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John Paul II Center
In 2011, the Knights of Columbuspurchased the John Paul II Cultural Center from the Archdiocese of Detroit, including the building and land at 3900 Harewood Rd., in Washington, D.C. It was the Knights’ vision to transform the center into a national shrine to honor the legacy of then Blessed John Paul II.
The sale involved the Cultural Center Foundation and the Catholic University of America. The Knights paid $22.7 million to the foundation for the building and land, of which $2.7 million went to the Catholic University for their secured interest on the land. After closing costs, the Archdiocese of Detroit received approximately $20 million from the foundation for the sale.
While the amount was notably less than the $54 million in loans the archdiocese invested in the cultural center's design, construction and maintenance, the sale enabled the archdiocese to recoup part of its investment and ended the approximately $65,000 monthly maintenance fee.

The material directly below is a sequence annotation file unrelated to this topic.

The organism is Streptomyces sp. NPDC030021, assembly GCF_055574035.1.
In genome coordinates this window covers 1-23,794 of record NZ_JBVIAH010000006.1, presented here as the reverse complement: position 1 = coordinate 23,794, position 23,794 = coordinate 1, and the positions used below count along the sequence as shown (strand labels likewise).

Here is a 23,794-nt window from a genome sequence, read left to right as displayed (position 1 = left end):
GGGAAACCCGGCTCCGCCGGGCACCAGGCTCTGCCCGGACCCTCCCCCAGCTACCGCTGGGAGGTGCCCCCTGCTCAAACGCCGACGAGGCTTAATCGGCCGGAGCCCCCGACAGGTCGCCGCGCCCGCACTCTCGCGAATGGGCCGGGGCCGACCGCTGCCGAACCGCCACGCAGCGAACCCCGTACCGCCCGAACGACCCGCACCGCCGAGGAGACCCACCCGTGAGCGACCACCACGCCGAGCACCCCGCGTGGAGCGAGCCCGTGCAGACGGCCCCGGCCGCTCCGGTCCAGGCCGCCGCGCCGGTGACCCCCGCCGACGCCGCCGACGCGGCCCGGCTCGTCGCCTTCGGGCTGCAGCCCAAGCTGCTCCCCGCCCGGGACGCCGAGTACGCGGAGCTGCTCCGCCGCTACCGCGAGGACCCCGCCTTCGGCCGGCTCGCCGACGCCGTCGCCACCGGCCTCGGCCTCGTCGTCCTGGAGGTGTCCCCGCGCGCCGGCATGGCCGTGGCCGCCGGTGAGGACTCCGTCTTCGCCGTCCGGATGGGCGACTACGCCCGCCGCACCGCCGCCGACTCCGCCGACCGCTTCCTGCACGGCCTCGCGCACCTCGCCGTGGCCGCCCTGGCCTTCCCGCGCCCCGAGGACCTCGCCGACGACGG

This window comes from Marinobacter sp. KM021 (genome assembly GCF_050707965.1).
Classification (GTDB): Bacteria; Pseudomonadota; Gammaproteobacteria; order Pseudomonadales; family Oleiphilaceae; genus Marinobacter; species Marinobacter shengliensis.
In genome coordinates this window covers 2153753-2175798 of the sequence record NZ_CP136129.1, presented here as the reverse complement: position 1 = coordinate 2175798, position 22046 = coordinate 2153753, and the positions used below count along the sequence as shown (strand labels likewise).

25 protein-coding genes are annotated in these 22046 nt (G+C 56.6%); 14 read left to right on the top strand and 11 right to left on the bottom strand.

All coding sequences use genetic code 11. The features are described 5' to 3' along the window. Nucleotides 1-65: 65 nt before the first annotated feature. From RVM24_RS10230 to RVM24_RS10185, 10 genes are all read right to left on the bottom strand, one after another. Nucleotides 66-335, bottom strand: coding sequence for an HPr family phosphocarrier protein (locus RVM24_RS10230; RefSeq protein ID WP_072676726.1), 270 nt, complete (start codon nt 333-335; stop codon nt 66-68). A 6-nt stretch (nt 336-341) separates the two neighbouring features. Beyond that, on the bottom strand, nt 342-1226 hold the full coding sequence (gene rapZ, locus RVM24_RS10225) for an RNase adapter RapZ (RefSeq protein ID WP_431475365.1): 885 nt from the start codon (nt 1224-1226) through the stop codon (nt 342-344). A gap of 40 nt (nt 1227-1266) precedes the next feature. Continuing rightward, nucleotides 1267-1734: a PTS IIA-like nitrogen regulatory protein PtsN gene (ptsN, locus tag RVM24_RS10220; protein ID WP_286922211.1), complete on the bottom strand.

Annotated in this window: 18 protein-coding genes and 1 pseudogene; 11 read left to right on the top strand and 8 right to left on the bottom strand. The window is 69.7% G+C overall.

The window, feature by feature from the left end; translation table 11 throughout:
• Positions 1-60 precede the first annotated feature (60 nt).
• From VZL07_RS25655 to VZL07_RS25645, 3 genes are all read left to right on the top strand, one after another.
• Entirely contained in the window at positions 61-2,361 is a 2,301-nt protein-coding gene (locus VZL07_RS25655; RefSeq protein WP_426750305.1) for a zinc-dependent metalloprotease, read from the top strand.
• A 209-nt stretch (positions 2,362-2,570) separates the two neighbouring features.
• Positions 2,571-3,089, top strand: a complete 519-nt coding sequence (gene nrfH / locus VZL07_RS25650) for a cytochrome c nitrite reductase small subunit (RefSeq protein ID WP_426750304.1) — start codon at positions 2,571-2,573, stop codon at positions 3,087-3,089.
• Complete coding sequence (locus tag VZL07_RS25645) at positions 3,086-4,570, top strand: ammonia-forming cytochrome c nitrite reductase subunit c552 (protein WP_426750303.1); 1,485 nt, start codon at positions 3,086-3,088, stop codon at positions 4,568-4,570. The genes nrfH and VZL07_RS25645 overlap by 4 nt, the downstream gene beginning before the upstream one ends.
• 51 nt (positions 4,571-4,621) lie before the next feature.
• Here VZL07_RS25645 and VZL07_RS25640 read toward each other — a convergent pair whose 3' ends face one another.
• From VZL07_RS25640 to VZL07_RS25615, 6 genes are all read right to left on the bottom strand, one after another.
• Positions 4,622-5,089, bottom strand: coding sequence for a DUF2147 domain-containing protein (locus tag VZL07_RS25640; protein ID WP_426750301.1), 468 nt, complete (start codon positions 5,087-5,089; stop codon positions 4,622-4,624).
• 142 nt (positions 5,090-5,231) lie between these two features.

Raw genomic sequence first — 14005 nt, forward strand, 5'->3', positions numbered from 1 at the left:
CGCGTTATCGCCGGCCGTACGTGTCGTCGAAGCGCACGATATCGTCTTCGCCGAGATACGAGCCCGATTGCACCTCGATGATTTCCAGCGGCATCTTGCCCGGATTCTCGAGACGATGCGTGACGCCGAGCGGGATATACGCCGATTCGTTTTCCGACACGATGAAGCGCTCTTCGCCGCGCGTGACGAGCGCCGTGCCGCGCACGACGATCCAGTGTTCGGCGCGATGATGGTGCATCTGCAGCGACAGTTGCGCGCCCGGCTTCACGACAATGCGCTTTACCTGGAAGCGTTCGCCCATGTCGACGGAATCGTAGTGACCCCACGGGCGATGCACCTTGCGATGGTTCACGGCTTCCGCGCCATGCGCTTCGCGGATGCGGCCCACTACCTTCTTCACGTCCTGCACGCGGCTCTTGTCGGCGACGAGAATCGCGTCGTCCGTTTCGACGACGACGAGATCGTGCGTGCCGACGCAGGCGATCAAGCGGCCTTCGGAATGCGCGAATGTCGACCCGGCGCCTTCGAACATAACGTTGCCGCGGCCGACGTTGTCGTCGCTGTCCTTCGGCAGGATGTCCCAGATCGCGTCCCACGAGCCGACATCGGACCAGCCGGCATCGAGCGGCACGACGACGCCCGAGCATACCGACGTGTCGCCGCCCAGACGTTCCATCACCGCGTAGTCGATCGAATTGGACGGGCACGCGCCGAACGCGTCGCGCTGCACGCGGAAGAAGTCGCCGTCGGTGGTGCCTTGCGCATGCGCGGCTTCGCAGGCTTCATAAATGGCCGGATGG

Today, the St. John Paul II National Shrine serves as a pilgrimage site in our nation’s capital, honoring our great Holy Father and his vision for the New Evangelization to share the Good News of Jesus Christ throughout the world.
Frequently Asked Questions
How much money did the Detroit Archdiocese put into the Cultural Center?
Where did the $54 million come from?
Why did the Archdiocese suffer a loss on the sale?
Why did the Archdiocese sell the Center in 2011?
Why did the Archdiocese get involved so deeply in a Washington, D.C., enterprise?
What financial policies has the archdiocese established to avoid committing such large amounts of funds to single projects like this in the future?
Does the Archdiocese continue to support the Cultural Center?